Treatment of stimulant use disorder: A systematic review of reviews

Files in This Item:
File Description SizeFormat 
Treatment of stimulant use disorder A systematic review of reviews.pdf914.06 kBAdobe PDFDownload
Title: Treatment of stimulant use disorder: A systematic review of reviews
Authors: Ronsley, ClaireNolan, SeonaidKnight, RodKlimas, Janet al.
Permanent link: http://hdl.handle.net/10197/11719
Date: 18-Jun-2020
Online since: 2020-11-24T11:59:40Z
Abstract: AIMS:Stimulant use disorder contributes to a substantial worldwide burden of disease, although evidence-based treatment options are limited. This systematic review of reviews aims to: (i) synthesize the available evidence on both psychosocial and pharmacological interventions for the treatment of stimulant use disorder; (ii) identify the most effective therapies to guide clinical practice, and (iii) highlight gaps for future study. METHODS:A systematic database search was conducted to identify systematic reviews and meta-analyses. Eligible studies were those that followed standard systematic review methodology and assessed randomized controlled trials focused on the efficacy of interventions for stimulant use disorder. Articles were critically appraised using an assessment tool adapted from Palmeteer et al. and categorized for quality as 'core' or 'supplementary' reviews. Evidence from the included reviews were further synthesized according to pharmacological or non-pharmacological management themes. RESULTS:Of 476 identified records, 29 systematic reviews examining eleven intervention modalities were included. The interventions identified include: contingency management, cognitive behavioural therapy, acupuncture, antidepressants, dopamine agonists, antipsychotics, anticonvulsants, disulfiram, opioid agonists, N-Acetylcysteine, and psychostimulants. There was sufficient evidence to support the efficacy of contingency management programs for treatment of stimulant use disorder. Psychostimulants, n-acetylcysteine, opioid agonist therapy, disulfiram and antidepressant pharmacological interventions were found to have insufficient evidence to support or discount their use. Results of this review do not support the use of all other treatment options. CONCLUSIONS:The results of this review supports the use of contingency management interventions for the treatment of stimulant use disorder. Although evidence to date is insufficient to support the clinical use of psychostimulants, our results demonstrate potential for future research in this area. Given the urgent need for effective pharmacological treatments for stimulant use disorder, high-quality primary research focused on the role of psychostimulant medications for the treatment of stimulant use disorder is needed.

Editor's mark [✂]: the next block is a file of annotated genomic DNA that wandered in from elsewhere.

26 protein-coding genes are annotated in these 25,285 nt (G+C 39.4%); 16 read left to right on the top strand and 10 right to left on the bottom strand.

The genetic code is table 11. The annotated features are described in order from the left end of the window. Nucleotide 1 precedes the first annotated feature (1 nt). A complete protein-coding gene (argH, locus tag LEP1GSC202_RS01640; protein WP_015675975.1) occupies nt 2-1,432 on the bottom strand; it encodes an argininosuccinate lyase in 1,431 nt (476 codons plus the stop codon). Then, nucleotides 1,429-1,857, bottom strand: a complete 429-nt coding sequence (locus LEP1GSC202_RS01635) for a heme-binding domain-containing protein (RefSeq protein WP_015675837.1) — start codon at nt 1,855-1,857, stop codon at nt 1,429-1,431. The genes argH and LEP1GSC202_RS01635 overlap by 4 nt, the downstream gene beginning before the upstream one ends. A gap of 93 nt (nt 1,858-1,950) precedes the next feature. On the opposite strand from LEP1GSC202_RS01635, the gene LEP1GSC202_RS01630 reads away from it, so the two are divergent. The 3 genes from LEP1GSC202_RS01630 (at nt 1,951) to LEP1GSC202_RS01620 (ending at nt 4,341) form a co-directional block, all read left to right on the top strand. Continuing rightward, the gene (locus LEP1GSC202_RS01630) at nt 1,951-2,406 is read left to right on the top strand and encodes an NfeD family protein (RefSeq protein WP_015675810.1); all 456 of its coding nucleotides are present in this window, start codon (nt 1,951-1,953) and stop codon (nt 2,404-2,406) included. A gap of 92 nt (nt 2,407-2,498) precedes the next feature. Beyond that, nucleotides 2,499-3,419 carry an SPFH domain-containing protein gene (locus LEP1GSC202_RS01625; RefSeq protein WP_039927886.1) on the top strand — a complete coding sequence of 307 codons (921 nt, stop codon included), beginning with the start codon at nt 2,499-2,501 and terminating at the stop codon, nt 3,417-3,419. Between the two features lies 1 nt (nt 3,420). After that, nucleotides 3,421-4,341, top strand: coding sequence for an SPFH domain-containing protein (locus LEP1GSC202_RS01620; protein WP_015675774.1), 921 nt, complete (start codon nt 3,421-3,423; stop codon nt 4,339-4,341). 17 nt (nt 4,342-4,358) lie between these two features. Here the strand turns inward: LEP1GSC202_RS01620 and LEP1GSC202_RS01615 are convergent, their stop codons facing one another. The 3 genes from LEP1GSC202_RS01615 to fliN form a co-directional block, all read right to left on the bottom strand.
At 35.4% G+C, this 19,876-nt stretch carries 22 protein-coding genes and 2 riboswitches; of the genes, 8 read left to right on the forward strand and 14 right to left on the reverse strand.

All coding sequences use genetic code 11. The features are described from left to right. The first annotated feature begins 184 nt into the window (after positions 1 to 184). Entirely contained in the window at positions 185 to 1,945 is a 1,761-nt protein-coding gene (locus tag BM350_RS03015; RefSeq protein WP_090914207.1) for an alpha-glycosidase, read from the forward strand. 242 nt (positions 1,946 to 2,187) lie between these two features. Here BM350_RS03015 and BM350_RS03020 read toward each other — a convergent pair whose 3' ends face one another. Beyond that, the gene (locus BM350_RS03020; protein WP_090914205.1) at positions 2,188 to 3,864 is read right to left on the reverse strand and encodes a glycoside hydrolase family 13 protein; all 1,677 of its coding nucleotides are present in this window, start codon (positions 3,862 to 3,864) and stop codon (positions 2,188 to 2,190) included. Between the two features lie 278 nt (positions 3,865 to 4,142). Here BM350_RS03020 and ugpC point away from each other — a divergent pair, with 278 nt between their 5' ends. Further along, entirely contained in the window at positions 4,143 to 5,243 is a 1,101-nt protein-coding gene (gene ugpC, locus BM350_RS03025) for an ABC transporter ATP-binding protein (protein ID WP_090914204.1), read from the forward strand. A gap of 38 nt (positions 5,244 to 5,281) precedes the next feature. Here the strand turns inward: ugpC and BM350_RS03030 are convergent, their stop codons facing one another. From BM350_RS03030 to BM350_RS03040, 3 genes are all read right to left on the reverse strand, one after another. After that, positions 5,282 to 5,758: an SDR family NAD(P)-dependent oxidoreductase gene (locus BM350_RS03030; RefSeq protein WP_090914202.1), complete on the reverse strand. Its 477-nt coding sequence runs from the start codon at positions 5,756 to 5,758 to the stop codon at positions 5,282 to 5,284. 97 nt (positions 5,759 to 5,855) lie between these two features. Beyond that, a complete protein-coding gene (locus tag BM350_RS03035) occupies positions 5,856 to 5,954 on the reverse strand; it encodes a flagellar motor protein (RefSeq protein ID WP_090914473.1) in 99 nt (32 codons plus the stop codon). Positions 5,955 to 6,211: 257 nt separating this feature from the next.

Funding Details: European Commission Horizon 2020
Funding Details: MSFHR/St. Paul’s Foundation Scholar Award
Canada Research Chair in Addiction Medicine
CIHR New Investigator Award
Michael Smith Foundation for Health Research
St. Paul’s Hospital Foundation
University of British Columbia
Canadian Institutes of Health Research
Type of material: Journal Article
Publisher: Public Library of Science (PLoS)
Journal: PLoS ONE
Volume: 15
Issue: 6
Copyright (published version): 2020 the Authors
Keywords: CocaineSystematic reviewsPsychostimulantsMetaanalysisAmphetaminesPsychotherapyAntidepressants
DOI: 10.1371/journal.pone.0234809
Language: en
Status of Item: Peer reviewed
ISSN: 1932-6203
This item is made available under a Creative Commons License: https://creativecommons.org/licenses/by-nc-nd/3.0/ie/
Appears in Collections:Medicine Research Collection

Show full item record

Page view(s)

171
Last Week
6
Last month
69
checked on Jan 27, 2021

Download(s)

57
checked on Jan 27, 2021

Google ScholarTM

Check

Altmetric


If you are a publisher or author and have copyright concerns for any item, please email research.repository@ucd.ie and the item will be withdrawn immediately. The author or person responsible for depositing the article will be contacted within one business day.